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This much anticipated follow-up to Dr. Robert D. Bullard’s highly acclaimed Unequal Protection: Environmental Justice and Communities of Color captures the voices of frontline warriors who are battling environmental injustice and human rights abuses at the grassroots level around the world, and challenging government and industry. policies and globalization trends that pla This much anticipated follow-up to Dr. Robert D. Bullard’s highly acclaimed Unequal Protection: Environmental Justice and Communities of Color captures the voices of frontline warriors who are battling environmental injustice and human rights abuses at the grassroots level around the world, and challenging government and industry. policies and globalization trends that place people of color and the poor at special risk. Part I presents an overview of the early environmental justice movement and highlights key leadership roles assumed by women activists. Part II examines the lives of people living in “sacrifice zones”—toxic corridors (such as Louisiana’s infamous “Cancer Alley”) where high concentrations of polluting industries are found. Part III explores land use, land rights, resource extraction, and sustainable development conflicts, including Chicano struggles in America’s Southwest. Part IV examines human rights and global justice issues, including an analysis of South Africa’s legacy of environmental racism and the corruption and continuing violence plaguing the oil-rich Niger Delta. Together, the diverse contributors to this much-anticipated follow-up anthology present an inspiring and illuminating picture of the environmental justice movement in the first decade of the twenty-first century.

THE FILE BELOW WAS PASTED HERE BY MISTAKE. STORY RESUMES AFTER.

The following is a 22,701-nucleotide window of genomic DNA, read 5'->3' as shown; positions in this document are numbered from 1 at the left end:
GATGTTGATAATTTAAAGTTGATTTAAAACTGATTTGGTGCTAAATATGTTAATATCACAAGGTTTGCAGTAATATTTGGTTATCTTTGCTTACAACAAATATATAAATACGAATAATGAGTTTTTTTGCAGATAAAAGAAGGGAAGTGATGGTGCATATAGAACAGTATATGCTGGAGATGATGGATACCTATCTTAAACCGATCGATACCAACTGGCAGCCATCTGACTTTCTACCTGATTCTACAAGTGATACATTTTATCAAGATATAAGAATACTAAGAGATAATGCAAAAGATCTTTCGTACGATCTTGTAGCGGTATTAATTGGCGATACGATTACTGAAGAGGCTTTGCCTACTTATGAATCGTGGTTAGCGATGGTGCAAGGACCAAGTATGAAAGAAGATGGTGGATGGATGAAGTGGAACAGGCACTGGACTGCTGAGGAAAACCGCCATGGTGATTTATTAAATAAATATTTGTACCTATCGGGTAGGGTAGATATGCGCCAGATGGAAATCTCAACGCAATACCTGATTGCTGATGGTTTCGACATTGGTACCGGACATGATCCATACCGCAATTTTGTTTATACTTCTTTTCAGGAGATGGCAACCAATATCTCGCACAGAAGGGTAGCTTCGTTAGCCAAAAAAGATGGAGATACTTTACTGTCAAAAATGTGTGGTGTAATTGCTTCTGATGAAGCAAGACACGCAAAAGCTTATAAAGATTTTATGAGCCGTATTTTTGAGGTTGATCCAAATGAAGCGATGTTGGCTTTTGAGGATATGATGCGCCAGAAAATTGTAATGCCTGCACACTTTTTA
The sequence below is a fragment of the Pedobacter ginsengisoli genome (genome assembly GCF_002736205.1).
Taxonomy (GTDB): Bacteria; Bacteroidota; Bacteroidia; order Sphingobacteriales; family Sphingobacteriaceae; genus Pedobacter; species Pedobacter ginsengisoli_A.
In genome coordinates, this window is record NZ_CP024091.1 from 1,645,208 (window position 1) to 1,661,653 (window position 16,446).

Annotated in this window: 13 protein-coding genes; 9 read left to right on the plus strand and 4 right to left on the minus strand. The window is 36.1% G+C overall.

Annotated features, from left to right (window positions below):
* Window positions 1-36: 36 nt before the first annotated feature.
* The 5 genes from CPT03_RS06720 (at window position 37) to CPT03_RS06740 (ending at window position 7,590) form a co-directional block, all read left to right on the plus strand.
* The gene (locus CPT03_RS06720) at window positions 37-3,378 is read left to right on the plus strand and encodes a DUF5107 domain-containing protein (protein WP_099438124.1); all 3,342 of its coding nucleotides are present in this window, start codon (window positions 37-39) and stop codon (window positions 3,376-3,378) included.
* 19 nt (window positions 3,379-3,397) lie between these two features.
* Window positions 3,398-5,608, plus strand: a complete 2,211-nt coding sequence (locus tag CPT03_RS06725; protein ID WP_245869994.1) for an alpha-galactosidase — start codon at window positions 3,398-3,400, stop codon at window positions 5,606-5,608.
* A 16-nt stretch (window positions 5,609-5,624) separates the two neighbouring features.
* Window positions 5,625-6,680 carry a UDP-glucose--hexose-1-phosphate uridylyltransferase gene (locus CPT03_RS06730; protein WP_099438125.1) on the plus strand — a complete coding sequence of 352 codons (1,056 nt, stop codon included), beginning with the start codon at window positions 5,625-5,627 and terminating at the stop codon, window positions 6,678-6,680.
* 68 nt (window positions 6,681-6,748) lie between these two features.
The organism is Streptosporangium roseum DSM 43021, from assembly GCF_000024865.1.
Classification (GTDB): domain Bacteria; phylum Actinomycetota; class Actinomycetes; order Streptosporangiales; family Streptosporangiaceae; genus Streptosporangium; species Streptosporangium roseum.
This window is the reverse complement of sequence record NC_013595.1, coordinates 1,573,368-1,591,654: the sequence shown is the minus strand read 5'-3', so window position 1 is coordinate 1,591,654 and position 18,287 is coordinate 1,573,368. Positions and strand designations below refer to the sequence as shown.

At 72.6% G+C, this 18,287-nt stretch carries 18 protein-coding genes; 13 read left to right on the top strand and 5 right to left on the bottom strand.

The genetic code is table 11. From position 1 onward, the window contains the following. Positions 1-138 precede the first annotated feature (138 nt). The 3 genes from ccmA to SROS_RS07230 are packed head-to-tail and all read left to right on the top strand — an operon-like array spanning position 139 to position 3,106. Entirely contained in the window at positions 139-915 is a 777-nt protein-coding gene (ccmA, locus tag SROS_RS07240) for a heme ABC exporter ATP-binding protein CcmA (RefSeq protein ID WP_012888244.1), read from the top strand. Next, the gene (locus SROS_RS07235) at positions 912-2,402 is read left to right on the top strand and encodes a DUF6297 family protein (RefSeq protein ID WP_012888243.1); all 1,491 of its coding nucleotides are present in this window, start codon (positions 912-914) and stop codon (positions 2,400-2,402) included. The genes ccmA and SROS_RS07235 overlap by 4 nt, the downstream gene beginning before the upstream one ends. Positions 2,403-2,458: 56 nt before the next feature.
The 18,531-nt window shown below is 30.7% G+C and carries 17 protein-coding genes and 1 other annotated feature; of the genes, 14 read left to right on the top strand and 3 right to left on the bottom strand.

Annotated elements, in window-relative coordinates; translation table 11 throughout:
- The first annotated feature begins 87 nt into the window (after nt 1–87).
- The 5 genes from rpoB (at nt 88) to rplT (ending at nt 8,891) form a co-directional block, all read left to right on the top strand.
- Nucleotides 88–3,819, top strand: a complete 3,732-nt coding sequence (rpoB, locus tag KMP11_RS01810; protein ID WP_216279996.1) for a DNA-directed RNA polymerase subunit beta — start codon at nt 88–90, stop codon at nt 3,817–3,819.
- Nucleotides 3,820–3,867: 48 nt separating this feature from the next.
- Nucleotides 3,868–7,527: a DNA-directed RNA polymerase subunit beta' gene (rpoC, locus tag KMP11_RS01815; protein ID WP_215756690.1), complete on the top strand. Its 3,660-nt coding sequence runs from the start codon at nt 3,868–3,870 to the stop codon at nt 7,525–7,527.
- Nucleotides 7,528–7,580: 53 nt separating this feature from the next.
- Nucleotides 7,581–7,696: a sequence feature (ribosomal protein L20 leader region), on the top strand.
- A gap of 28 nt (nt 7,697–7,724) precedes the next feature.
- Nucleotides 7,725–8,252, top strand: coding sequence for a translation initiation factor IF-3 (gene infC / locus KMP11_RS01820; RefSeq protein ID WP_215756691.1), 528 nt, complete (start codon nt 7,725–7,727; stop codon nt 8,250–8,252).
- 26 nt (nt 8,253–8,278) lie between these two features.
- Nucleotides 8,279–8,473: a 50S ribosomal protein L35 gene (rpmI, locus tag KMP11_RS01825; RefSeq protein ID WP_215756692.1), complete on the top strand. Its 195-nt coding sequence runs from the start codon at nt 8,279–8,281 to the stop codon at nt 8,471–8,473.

30 review for The Quest for Environmental Justice: Human Rights and the Politics of Pollution

  1. 4 out of 5

    Erik